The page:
Transitioning your Summer Garden into Fall – September Tips

Potomac Garden Center of Maryland is fully prepared for your cool weather gardening. We’ve got gorgeous, healthy Fall stock ready for your picking. Here’s a few September gardening ideas and reminders for you to ease your gardening endeavors into Fall:

Outdoor Plants
• Replace your faded summer annuals and you’ll extend your gardening enjoyment.
Fall annuals like pansies and mums come in a riot of bright colors to match the changing Autumn foliage and can take the cooler weather. You may also like to add some ornamental cabbage or flowering kale, with a lovely ruffled, foliage, accent planted in containers or as edging. (wait until the hot weather is definitely gone and plant in full sun or they’ll get leggy).They come in greens, whites, pinks, roses and purples – but the color doesn’t develop until after frost or prolonged cold weather
•Plant for winter interest with sedum, grasses, Lenten Rose (blooms January to March). To attract birds leave dormant perennials such as ornamental grasses, black-eyed Susan, coneflower, and others as is over the winter. Not only do their seed heads provide structural interest, but birds love to peck for their seeds all winter. Potomac Garden Center also has a wide range of statuary that looks especially artistic in a frosted landscape.
Indoor Plants
• If you’ve been giving your indoor plants a summer vacation outside – now is the time to bring them in. Make sure you put your sun-loving plants in the shade for a couple of weeks first so they don’t go into shock when moving them to the lower light levels indoors. Always wash them off thoroughly with a good spraying of water and add a systemic insecticide to the soil to avoid bringing pests into the home and spreading to your other indoor plants.
Trees and Shrubs
• Now is the perfect time to take advantage of Potomac Garden Center’s end-of-season sales on trees and shrubs if you haven’t already. Keep them watered if conditions are dry. PGC has shredded hardwood mulch by the bag or by bulk. 2″-3″ is a good amount for most landscaping beds. Apply 3″-6″ away from the trunks to prevent disease. It will also protect those tender roots over the winter by keeping them warmer.

Vegetable Plants
• Now’s the time to plant cool season vegetable crops – and save lots of money at the grocery store. You’ll have the luxury of picking when they’re ripe and full of flavor and vitamins. If you don’t have a backyard – try growing in containers with lots of sun. Always add a generous amount of organic material to your soil for good results -try Bumper Crop soil builder. For containers we suggest Gardener’s Gold organic potting soil or Miracle Gro Potting Soil. The Maryland Home and Garden Information Center lists beets, bush and lima beans, black-eyed peas, broccoli, cabbage, carrots, celery, collards, corn, cucumbers, peas, garlic, kale, lettuces, mustard, spinach, Swiss chard, turnips as good vegetable to plant in the Fall. Keep seedlings and transplants well watered and mulched.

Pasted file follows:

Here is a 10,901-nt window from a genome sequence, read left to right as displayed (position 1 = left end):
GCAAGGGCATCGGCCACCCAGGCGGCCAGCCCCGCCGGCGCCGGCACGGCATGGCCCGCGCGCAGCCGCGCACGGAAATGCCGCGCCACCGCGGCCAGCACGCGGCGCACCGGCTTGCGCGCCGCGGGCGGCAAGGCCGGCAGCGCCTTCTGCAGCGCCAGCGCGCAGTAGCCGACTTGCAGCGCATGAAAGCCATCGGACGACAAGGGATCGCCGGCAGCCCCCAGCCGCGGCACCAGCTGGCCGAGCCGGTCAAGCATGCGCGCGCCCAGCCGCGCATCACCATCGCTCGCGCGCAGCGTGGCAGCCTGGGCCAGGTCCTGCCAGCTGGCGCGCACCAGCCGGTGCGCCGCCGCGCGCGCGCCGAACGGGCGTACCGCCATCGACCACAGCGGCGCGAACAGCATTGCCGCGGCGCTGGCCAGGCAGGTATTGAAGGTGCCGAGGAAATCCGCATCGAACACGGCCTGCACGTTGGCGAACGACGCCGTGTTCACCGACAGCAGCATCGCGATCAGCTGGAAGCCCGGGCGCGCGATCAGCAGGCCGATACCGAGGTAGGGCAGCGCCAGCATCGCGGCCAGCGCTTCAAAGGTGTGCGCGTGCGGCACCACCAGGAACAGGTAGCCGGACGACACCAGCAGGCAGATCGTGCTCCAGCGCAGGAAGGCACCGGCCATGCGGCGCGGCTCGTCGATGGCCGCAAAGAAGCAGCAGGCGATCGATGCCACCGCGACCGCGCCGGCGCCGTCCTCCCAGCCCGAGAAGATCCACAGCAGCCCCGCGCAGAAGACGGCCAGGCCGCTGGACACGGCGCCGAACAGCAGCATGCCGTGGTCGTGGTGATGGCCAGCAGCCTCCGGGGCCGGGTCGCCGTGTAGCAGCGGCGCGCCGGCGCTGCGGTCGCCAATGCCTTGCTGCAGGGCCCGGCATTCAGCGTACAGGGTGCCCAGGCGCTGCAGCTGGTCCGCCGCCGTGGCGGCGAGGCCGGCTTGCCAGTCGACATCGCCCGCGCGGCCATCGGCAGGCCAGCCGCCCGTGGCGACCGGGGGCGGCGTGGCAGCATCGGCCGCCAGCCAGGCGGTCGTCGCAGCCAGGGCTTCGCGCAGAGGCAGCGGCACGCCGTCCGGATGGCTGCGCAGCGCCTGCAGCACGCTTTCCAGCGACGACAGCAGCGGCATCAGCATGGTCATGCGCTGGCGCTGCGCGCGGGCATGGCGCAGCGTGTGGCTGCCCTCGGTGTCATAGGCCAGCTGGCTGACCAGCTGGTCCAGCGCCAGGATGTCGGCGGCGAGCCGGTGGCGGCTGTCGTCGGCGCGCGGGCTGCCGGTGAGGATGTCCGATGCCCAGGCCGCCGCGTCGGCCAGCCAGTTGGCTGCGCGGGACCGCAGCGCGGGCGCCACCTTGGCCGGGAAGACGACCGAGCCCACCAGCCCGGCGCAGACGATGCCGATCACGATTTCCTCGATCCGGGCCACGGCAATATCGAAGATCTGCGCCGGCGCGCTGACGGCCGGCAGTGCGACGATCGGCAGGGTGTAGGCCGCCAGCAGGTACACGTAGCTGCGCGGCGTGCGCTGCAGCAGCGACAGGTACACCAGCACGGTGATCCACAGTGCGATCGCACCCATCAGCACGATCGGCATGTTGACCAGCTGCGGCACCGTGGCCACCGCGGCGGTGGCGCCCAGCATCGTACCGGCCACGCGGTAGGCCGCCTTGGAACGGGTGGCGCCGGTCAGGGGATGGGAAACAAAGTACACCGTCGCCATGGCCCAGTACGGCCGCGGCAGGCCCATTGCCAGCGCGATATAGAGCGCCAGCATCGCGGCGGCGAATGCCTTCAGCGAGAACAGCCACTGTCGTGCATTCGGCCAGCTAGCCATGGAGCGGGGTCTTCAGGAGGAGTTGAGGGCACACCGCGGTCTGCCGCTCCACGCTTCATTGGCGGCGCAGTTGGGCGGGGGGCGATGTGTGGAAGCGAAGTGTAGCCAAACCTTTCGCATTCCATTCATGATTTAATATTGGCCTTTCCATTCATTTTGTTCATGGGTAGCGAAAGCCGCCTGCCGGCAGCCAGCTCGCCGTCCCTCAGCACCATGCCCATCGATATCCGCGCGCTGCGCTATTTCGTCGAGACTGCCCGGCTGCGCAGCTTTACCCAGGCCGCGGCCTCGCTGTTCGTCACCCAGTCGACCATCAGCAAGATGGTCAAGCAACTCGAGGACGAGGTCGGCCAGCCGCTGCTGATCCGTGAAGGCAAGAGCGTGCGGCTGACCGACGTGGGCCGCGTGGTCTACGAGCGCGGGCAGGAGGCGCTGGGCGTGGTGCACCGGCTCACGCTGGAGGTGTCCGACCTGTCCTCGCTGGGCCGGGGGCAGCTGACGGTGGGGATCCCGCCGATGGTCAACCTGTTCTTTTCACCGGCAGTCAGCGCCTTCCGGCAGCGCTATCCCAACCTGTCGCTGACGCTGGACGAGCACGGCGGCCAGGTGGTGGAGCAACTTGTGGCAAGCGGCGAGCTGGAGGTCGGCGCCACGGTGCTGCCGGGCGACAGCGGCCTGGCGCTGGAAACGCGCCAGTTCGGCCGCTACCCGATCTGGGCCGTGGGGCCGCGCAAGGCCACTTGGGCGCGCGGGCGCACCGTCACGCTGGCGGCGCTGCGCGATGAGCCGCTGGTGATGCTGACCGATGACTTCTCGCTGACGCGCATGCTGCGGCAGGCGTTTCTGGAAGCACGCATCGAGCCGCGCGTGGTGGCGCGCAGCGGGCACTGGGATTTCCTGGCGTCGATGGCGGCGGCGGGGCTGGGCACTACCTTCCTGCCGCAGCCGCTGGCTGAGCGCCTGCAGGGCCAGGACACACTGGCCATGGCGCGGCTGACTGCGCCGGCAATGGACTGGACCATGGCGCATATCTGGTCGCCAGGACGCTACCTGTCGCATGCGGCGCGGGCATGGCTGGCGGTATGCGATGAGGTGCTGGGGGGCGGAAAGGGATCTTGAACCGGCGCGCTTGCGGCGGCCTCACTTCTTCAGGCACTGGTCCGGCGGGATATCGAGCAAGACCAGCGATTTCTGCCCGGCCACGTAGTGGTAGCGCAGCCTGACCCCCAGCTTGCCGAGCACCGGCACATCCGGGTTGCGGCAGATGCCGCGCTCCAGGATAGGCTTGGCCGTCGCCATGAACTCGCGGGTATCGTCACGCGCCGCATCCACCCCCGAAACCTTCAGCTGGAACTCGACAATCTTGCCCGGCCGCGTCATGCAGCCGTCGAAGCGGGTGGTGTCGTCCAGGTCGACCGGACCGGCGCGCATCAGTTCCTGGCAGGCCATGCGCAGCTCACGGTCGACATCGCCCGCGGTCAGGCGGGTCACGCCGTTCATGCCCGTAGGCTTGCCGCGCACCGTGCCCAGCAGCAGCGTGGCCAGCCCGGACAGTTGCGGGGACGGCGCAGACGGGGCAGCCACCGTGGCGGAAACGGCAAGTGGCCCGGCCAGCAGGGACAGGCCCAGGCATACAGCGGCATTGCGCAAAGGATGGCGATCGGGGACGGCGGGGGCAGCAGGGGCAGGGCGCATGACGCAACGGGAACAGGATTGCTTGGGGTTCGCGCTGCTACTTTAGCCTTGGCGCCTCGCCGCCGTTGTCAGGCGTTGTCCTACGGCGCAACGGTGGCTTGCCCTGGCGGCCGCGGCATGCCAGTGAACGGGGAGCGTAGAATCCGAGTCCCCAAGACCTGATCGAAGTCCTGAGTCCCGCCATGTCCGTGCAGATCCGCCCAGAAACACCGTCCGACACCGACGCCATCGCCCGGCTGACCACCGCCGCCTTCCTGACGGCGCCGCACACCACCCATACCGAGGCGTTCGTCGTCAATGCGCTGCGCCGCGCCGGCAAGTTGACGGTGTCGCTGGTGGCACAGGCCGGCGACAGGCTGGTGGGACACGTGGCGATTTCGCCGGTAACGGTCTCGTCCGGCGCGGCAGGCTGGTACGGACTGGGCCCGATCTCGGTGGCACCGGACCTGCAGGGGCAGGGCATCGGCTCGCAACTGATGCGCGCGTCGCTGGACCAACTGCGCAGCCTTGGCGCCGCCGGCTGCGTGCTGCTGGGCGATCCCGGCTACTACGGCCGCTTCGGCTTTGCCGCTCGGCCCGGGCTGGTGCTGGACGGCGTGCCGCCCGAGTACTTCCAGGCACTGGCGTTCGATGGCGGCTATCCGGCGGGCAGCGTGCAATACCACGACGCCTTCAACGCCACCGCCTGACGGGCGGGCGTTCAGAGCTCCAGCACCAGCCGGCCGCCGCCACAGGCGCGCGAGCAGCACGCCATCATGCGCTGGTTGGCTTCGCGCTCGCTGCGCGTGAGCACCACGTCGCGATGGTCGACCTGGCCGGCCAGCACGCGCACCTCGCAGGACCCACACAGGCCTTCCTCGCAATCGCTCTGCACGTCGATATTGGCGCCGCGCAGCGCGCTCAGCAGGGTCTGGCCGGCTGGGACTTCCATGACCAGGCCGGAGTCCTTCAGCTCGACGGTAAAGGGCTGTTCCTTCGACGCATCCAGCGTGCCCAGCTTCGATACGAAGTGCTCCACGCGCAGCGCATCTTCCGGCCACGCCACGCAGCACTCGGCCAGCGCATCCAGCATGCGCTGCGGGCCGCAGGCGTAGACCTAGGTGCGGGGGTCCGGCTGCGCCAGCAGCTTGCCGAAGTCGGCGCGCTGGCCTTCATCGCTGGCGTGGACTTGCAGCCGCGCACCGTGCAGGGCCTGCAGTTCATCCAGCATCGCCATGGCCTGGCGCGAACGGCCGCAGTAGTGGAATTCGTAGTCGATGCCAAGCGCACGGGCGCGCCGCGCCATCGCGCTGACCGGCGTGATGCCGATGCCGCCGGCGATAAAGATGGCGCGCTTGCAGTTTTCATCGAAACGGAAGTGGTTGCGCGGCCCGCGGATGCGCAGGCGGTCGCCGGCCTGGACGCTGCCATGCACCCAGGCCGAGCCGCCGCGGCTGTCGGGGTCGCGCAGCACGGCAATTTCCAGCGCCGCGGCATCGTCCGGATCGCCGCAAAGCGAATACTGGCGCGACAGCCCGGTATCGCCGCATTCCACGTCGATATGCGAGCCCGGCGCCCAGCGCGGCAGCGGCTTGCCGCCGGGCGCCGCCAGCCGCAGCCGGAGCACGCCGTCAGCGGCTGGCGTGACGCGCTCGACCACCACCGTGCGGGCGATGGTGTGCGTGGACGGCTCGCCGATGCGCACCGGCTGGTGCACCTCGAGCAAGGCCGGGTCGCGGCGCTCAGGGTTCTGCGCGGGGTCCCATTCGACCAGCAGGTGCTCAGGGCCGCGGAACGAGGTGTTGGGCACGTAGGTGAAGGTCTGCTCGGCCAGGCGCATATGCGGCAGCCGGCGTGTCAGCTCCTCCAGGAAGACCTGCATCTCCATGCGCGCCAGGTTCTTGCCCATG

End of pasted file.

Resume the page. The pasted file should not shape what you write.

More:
• If you’re growing potatoes, you can dig them up when you start seeing signs that the plants are dying back. Don’t wash potatoes before storing because this encourages rotting. Store potatoes in a dark, cool location (35° – 40°F.)
• Tomatoes and peppers will slow down the cooler the weather gets. Keep an eye on the first predicted frost and pick the green tomatoes before then. You can ripen over the winter in a brown paper bag or enjoy some fried green tomatoes now.

Herbs
• If you haven’t already – Harvest the individual leaves of tarragon, rosemary, basil, sage and other culinary herbs and dry them indoors. Herb leaves are most intensely flavored right before the plant blooms. Snip foliage in the morning after the dew has dried. To dry down herbs for storage, tie the cut stems together and hang them upside down in a dry location. Cover with a paper bag to avoid losing the shattered leaves. Store dried herbs in glass jars away from light and heat. Fresh basil can also be frozen in plastic containers. Finely chop basil and cover with olive oil. Freeze in ice cube tray, pop out and freeze in freezer bags.
• Now is a good time to propagate herbs by stem cuttings. Cut six-inch stem pieces and remove all but the top leaves. Dip the lower ends in rooting hormone and insert the stems into a moist and loose, soil-less media.  Cover the pot with a perforated plastic bag and keep outside in a protected location. Pull gently on the stems in two weeks to test for root growth. Pot the cuttings up individually after they start growing and bring them indoors for use during the winter. Basil roots so easily you can just sit it in a glass of water.

If your outdoor herbs are a little fried after this hot summer PGC has tables of fresh herb plants for you to choose from. Fragrant herbs make for pleasant picking at a sunny kitchen window or sunroom.

Hardwood firewood is piled high at Potomac Garden Center both in Urbana and North Potomac Maryland! Get your order in now for the cool weather ahead and you can mark another thing off your home and garden to-do list this Fall! May your Autumn Garden be the most beautiful ever – we’re always here to help at Potomac Garden Center.

 

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